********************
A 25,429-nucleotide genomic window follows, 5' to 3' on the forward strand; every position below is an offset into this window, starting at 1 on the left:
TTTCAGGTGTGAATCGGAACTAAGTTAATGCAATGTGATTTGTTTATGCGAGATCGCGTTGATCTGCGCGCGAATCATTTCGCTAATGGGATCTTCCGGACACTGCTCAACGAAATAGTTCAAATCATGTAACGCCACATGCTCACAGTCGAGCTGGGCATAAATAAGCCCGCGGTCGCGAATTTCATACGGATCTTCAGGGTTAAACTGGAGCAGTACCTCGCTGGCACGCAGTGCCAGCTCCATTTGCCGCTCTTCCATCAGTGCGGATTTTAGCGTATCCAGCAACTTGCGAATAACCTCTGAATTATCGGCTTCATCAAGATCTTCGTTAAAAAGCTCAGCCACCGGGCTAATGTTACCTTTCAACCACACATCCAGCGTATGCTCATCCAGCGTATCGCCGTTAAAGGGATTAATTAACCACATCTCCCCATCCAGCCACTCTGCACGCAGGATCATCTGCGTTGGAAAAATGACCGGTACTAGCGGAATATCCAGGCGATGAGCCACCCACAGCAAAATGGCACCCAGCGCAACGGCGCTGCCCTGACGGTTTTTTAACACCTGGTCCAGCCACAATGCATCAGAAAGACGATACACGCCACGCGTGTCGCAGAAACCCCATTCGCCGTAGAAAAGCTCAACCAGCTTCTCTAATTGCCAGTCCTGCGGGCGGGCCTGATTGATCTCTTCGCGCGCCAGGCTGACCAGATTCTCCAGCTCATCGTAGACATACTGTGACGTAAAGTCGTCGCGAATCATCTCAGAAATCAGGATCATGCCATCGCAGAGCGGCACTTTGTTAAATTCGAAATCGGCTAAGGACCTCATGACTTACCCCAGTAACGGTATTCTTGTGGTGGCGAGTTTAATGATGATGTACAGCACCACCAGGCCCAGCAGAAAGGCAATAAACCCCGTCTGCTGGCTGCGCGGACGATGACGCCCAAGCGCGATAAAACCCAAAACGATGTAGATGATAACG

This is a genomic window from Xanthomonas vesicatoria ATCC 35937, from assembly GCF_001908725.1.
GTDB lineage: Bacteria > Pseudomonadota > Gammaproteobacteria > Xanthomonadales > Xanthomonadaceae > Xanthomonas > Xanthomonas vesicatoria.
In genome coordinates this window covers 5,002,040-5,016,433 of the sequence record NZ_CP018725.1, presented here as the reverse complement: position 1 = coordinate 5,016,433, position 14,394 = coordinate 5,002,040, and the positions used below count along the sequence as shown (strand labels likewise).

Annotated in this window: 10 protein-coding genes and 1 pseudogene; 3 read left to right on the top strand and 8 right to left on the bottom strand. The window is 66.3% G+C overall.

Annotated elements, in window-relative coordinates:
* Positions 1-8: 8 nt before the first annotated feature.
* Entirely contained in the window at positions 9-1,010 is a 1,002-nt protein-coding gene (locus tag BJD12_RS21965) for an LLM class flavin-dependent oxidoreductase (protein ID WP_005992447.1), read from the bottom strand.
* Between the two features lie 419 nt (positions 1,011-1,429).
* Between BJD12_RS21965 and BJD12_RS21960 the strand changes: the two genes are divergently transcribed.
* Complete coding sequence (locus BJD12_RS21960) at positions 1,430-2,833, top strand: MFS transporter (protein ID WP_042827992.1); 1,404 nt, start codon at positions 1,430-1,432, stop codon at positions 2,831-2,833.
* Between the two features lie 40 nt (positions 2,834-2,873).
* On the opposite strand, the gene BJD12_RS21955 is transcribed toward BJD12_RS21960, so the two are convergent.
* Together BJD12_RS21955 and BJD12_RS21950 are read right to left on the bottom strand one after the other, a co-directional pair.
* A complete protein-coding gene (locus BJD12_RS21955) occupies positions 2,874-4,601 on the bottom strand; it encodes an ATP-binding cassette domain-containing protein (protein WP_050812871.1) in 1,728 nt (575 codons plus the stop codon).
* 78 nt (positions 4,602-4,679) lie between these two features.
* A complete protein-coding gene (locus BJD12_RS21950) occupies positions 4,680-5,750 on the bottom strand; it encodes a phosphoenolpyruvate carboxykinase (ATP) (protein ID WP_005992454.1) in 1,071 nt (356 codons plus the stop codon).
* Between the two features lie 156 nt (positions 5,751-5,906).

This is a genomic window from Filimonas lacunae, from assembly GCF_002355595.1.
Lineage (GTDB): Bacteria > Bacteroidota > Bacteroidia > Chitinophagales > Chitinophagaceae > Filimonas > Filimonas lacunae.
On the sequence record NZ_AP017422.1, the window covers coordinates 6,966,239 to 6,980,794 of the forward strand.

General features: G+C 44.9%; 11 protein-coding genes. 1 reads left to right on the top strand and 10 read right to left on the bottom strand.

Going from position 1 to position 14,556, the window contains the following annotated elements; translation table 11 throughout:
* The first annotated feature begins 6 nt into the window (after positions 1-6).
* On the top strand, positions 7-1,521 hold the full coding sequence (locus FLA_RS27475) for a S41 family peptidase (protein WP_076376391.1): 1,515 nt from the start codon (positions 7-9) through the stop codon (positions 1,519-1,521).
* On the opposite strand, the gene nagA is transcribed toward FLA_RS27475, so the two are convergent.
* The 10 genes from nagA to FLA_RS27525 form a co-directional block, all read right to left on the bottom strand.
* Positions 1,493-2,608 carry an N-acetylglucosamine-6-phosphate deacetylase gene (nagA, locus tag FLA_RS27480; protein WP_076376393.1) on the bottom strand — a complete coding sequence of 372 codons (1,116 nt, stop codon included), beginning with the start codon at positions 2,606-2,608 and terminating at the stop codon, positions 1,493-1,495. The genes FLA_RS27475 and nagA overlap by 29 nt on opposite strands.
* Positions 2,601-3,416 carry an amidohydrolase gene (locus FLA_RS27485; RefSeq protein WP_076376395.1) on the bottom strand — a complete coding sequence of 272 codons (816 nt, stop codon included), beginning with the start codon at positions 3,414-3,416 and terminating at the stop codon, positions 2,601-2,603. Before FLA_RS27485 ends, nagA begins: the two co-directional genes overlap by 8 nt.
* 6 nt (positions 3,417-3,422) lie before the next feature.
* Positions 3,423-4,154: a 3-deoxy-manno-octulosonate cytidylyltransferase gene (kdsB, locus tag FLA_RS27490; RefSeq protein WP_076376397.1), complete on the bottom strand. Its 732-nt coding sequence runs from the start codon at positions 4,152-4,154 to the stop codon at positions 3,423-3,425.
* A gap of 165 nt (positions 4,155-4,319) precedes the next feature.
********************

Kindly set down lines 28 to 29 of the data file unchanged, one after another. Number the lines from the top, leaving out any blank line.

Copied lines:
* The 10 genes from nagA to FLA_RS27525 form a co-directional block, all read right to left on the bottom strand.
* Positions 1,493-2,608 carry an N-acetylglucosamine-6-phosphate deacetylase gene (nagA, locus tag FLA_RS27480; protein WP_076376393.1) on the bottom strand — a complete coding sequence of 372 codons (1,116 nt, stop codon included), beginning with the start codon at positions 2,606-2,608 and terminating at the stop codon, positions 1,493-1,495. The genes FLA_RS27475 and nagA overlap by 29 nt on opposite strands.